One of the enduring perks to reading The New Yorker in hardcopy rather than digital is getting to underline and annotate the shit out of Jill Lepore’s reporting, hers and Gopnick’s being my two favorite in-house bylines of a given issue, and while I mostly got to know Lepore’s voice from her “Talk of the Town” pieces, brief topical 500-word articles at the front of the magazine, she wrote an article last week that ran about twenty pages into the issue, called “It’s Just Too Much,” about the phenomenon of professional burnout.
“Around the world,” Lepore writes, “three out of five workers say they’re burned out. A 2020 U.S. study put that figure at three in four.”
She then invokes how millennials (my generation) have adopted the label of Burnout Generation–and I get a sense that, among the millennials who say it of themselves, it’s being invoked as a kind of badge, like the reason we’re so tired is because we’re wizened and weary of Boomer iniquities and failures, whereas when Boomers and Gen Xers refer to us as the Burnout Generation they’re being condescending or they’ve got their tongue in their cheek.
“If burnout is universal and eternal,” Lepore says, “it’s meaningless. If everyone is burned out, and always has been, burnout is just…the hell of life.”
The term “burnout,” which is described by the International Classification of Diseases as an “occupational phenomenon” rather than a medical ailment, popped up in the 1970s, and appears to’ve been invoked largely in reference to Vietnam veterans with post-traumatic stress disorder.
Reminds me: Franz Kafka worked for an insurance agency and there was an interesting passage, in the first of his three-volume biography by Reiner Stach, about how PTSD was manifesting in soldiers coming back from the first World War. The ailment had no name at the time and so nobody knew quite how to handle these emotionally shattered men who came back talking about a war with machines (this being their first encounter with tanks, machineguns, airplanes) and poison gas and horrible illnesses in the trenches. I’m no student of history just yet but, from what I’ve gleaned, I’m guessing a close inventory of 20th century conflicts would find WWI right near the top in terms of horror.
In the middle of Lepore’s article she quotes a philosopher named Byung-Chul Han about how burnout is largely the product of a capitalist society that tells everyone they can accomplish everything and that work, on a job and on oneself, is a virtue
It is, he says, “The sickness of a society that suffers from excessive positivity.”
Sounds about right.
The personal note:
Most of my own stress comes from a dread of how little I’m getting done in terms of writing and reading even though, when I level with myself and take an even halfway sympathetic stance, I can admit that I do get a pretty good deal of it done.
I’m lucky enough to have the time. The resources to walk fifteen minutes to a coffee shop each morning and buy a coffee and write for two hours and walk home and work.
But I also look with despair at the condition of my bedroom and car, neither of which do I ever seem to have the time to clean, and also I wonder at my bartending job, which I like very much, but about which I feel some deep-rooted sense of lacking. Like I’m wasting away there, albeit blissfully.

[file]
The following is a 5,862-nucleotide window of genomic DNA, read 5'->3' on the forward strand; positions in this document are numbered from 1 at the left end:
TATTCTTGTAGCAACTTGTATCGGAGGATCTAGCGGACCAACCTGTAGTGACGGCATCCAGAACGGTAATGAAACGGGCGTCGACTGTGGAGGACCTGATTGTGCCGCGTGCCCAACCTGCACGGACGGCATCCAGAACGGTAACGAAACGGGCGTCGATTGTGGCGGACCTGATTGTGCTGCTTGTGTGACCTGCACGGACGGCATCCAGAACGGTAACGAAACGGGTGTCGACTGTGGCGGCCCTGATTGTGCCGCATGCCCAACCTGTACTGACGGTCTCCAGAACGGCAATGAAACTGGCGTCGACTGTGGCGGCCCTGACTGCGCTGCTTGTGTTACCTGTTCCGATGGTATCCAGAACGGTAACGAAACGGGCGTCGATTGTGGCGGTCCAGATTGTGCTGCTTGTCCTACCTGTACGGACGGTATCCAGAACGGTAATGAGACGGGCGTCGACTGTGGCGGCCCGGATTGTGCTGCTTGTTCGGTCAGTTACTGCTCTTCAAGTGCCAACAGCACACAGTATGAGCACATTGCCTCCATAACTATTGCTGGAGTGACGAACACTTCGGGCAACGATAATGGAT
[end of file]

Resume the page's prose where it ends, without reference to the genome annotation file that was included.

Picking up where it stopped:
I feel, you could say, a bit like I’m rottening.
“Rottening.” I recorded a podcast last year about a former colleague, named Reggie, who thought very highly of himself and was always voicing his bitterness at the fact that, in some way or other, the world was constantly refusing to acknowledge his greatness. There was always a villain keeping him down. The biggest villain of them all, as he was prone to tell us and tell us, was the high school baseball coach who sabotaged his all-but-guaranteed future as an MLB superstar when he (the coach) neglected to fill out some scholarship form.
Reggie would rock back and forth in his swivel chair with a tense contemplative look, like a man of 80 on a porch with his life mostly behind him, and every now and then he’d glance at me across the room and say, “I feel like I’m rottening in this job.”
Reggie’s a pastor so I figure there’s a chance the word “rottening” appears in the Bible and he wasn’t just mispronouncing it.
Lepore points out in her article that burnout is felt most pointedly in caretaking professions. Teaching and nursing and social work specifically. “Taking care of vulnerable people and witnessing their anguish exacts an enormous toll and produces its own suffering.”
And that, I think, is the most vivid idea I’ll carry away from the article. Especially cuz I know it’s part of President Biden’s agenda to funnel $700 billion into the caretaking workforce, offering benefits for the people who hold such positions; also, it calls to mind a lot of what Elizabeth Warren was saying in a recent episode of The Ezra Klein Show about the cost of child care.
When I worked at The Big Easy last year, a steakhouse in Brickel City Centre that closed its doors during the pandemic, I had a colleague named Amanda who was in her forties, a struggling painter, one of these people who’s so incredibly kind you wonder if it’s a huge prank. But it’s not.
Amanda was a single mom with two kids who occasionally sold a nature-themed painting for fifty or sixty bucks but mostly subsisted on her $70-250/day job as a server. Her childcare, on weekends, cost $20 per hour, per kid.
So she was paying $40/hr for childcare.
During a six-hour shift, plus an hour commute, she was paying about $300 so that she could go to work and lose money.
Amanda was burned out.
But, as Warren illustrates, the woman taking care of her two kids was probably burned out too.
That life is rough, is I guess the take-away here, and that I feel weird ever citing my own burnout, if ever I should feel it, when I know that, by comparison with seemingly everyone, I’ve got it pretty easy.